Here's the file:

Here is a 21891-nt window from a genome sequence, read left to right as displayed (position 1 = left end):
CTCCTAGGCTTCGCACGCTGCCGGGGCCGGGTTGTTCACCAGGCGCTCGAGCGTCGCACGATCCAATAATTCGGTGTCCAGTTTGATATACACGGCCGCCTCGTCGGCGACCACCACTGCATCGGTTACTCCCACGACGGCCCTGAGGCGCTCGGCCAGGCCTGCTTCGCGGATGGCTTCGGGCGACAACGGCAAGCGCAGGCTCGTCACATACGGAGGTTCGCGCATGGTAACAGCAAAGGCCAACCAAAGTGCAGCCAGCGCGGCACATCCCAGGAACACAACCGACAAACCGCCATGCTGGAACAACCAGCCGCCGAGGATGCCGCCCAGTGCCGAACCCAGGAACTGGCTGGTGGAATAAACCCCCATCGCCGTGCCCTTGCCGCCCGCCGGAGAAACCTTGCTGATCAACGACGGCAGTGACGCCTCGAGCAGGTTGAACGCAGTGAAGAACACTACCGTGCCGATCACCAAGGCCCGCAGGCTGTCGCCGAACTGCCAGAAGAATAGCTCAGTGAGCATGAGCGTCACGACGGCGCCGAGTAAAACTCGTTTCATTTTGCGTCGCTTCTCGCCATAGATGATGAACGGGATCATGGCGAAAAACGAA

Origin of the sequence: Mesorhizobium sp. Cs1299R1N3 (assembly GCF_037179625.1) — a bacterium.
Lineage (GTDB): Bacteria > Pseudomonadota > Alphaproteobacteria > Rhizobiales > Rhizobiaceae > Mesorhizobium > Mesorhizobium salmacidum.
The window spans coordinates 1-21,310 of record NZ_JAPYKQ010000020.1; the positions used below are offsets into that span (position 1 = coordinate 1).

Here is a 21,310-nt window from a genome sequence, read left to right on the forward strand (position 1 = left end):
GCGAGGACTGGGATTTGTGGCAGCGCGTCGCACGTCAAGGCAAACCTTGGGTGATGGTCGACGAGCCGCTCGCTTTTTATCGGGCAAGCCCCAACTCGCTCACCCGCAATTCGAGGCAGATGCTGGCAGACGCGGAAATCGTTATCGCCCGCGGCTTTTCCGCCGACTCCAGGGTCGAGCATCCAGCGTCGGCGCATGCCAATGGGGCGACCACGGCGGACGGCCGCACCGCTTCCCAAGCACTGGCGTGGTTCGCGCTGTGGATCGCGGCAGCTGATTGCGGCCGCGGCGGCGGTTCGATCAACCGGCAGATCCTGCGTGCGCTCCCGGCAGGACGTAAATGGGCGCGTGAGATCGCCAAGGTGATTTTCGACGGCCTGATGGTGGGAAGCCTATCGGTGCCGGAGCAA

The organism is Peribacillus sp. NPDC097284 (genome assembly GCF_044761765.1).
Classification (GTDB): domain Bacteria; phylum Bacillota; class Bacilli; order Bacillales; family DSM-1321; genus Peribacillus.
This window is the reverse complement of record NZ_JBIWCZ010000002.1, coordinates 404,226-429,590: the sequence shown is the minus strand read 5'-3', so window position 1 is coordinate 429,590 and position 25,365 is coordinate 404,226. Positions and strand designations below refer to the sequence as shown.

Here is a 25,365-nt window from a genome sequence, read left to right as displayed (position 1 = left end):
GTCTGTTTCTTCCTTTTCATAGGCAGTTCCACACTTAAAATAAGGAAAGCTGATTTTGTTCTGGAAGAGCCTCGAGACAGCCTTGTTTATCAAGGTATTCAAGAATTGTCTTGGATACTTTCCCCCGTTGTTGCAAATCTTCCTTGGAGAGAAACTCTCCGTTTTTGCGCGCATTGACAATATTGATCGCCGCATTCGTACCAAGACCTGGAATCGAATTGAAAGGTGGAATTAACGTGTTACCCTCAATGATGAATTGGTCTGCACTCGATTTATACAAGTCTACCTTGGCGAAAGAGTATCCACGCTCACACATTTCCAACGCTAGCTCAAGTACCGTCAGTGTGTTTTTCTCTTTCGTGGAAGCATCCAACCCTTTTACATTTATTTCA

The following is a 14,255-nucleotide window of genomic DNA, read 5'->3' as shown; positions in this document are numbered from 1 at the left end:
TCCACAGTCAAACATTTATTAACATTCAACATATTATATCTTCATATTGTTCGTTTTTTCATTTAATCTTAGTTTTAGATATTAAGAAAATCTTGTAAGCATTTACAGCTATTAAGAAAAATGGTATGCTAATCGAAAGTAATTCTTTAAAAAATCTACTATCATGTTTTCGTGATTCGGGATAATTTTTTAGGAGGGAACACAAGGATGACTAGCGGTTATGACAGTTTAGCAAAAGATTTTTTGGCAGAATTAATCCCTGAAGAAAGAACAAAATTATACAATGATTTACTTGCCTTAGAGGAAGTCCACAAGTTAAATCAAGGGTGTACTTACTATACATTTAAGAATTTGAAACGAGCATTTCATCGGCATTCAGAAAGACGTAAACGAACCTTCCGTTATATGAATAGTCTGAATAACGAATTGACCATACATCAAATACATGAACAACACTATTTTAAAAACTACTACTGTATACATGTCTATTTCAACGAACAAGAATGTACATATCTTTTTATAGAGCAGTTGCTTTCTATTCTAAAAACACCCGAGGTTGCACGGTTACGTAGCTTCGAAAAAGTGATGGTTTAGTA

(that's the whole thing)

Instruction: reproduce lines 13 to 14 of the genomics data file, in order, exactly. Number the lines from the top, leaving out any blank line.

The following is a 14,255-nucleotide window of genomic DNA, read 5'->3' as shown; positions in this document are numbered from 1 at the left end:
TCCACAGTCAAACATTTATTAACATTCAACATATTATATCTTCATATTGTTCGTTTTTTCATTTAATCTTAGTTTTAGATATTAAGAAAATCTTGTAAGCATTTACAGCTATTAAGAAAAATGGTATGCTAATCGAAAGTAATTCTTTAAAAAATCTACTATCATGTTTTCGTGATTCGGGATAATTTTTTAGGAGGGAACACAAGGATGACTAGCGGTTATGACAGTTTAGCAAAAGATTTTTTGGCAGAATTAATCCCTGAAGAAAGAACAAAATTATACAATGATTTACTTGCCTTAGAGGAAGTCCACAAGTTAAATCAAGGGTGTACTTACTATACATTTAAGAATTTGAAACGAGCATTTCATCGGCATTCAGAAAGACGTAAACGAACCTTCCGTTATATGAATAGTCTGAATAACGAATTGACCATACATCAAATACATGAACAACACTATTTTAAAAACTACTACTGTATACATGTCTATTTCAACGAACAAGAATGTACATATCTTTTTATAGAGCAGTTGCTTTCTATTCTAAAAACACCCGAGGTTGCACGGTTACGTAGCTTCGAAAAAGTGATGGTTTAGTA